Central London is everything people hate. See: the absurd rents, the scourge of American candy stores, the fifty million chain lunch outlets and the heavily-polluted air that tastes like heavy metals. But this approach takes a very diminished, one-sided view to England’s capital city.
Recently, I tweeted about loving central. I said: I don’t pay extortionate London rent to walk around south east London suburbs. I pay to be in central – to get drunk and romanticise the Thames. In the way of social discourse, people agreed with me, then became extremely furious.
It’s not that the suburbs aren’t great – but there’s something electric and magnetic about central London. With everything in flux, it’s a place where it’s possible to sniff poppers after Pride, then con rich men into buying you champagne at the Rosewood. It is, to me, the best part of London.
Despite the best efforts of elected officials to turn London into Singapore-on-Thames, it remains unexpected, shambolic and odd.
If you look hard enough behind all the shining plate glass and rickshaws blasting Calvin Harris, you’ll find hole-in-the-wall hatches, mouldering second hand bookshops and hidden basement bars that still serve pints under a fiver.
When you can, tilt your head up, on Tottenham Court Road – when the crowd has lessened and you’re not in imminent danger of being knocked over – and look at the upper floors of the chain shops, at the strange mix of worm-eaten sash windows and scalloped stone work and uneven roofs. Even if some areas look like a uniform blend of juice bars and Elizabeth-line new-builds, central continues to be a hodgepodge experience, however much the council wants to turn Zone 1 into a rich person's playground.
If you have the spare cash to get involved, the constant unpredictability makes central London thrilling. It’s why a quiet half after work can become a late-night pub crawl with the people at the next table; why you decide, spur of the moment, to ignore the wilting food in your fridge and order dan dan noodles in Chinatown; why you decide to walk to the second nearest tube stop, to take a detour that brings you to the riverside, just so you can exist for longer in the city.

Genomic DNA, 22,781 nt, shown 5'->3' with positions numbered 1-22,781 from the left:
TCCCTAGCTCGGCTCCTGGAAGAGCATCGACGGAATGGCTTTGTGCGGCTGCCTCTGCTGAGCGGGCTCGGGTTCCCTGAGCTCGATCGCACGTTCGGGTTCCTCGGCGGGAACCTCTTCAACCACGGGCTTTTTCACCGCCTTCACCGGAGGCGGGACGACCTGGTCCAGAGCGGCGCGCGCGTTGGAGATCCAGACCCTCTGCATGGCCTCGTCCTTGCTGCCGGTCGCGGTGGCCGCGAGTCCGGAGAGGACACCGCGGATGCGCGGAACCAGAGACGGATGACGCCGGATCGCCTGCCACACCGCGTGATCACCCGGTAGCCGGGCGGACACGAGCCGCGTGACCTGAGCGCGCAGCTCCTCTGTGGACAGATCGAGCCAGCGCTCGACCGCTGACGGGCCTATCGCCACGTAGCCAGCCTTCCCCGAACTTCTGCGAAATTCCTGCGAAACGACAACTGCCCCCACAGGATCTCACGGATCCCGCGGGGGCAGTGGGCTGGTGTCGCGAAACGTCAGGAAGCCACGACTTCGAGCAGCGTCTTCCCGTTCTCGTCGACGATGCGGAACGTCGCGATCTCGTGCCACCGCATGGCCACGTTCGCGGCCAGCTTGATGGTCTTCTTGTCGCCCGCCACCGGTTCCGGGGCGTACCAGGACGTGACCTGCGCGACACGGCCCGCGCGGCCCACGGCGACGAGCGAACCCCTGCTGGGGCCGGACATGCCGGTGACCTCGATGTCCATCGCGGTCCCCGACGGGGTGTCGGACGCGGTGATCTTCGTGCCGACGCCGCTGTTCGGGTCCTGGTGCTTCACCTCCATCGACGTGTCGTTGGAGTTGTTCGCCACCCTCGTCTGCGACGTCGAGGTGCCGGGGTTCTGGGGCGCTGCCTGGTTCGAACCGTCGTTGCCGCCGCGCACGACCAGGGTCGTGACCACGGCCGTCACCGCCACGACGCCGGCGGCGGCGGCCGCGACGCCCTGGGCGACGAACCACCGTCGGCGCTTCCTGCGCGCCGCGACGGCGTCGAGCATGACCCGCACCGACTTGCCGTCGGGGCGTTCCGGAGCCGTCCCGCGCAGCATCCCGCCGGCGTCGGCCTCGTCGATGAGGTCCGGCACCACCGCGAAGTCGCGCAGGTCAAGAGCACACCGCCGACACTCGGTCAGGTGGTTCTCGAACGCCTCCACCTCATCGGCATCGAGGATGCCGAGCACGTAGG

People sometimes say that central London isn’t meant for them – that it’s for tourists or oligarchs or Deloitte executives high on power and premium-priced cocaine. That isn’t necessarily wrong. But the thing is that central London isn’t really for anybody. It’s too vast and strange and old for that. Instead, it can be whatever you want, for whoever you want to be.
Where else can you find cab drivers sharing gossip and hot coffee at the cabmen’s shelter in Russell Square, and then, just up the road, see barristers crossing the road from the Royal Courts to discuss their cases alongside the pub cat in the Seven Stars?
Central London can be hectic: the people spilling out of every pub as soon as it’s warm outside, the clatter of Smithfield’s at closing time, the streets of Soho after 5PM on a Friday. But it can offer quieter joys too: walking down on the riverbank on a cold, clear day, picking your way over the rotting breakwaters, or winding your way through the backstreets of Mayfair to Regent’s Park, peering into the living rooms of five-bedroom mansions.
Yes, central London is loud, obnoxious and expensive. But it’s full of contrasts. Brashness butts against tranquility. The viewing platforms of skyscrapers overlook Roman bathhouses. With a long history of constant change, it’s in these contradictions that central London comes alive – where it finds its capacity for constant surprise: the place to see it all.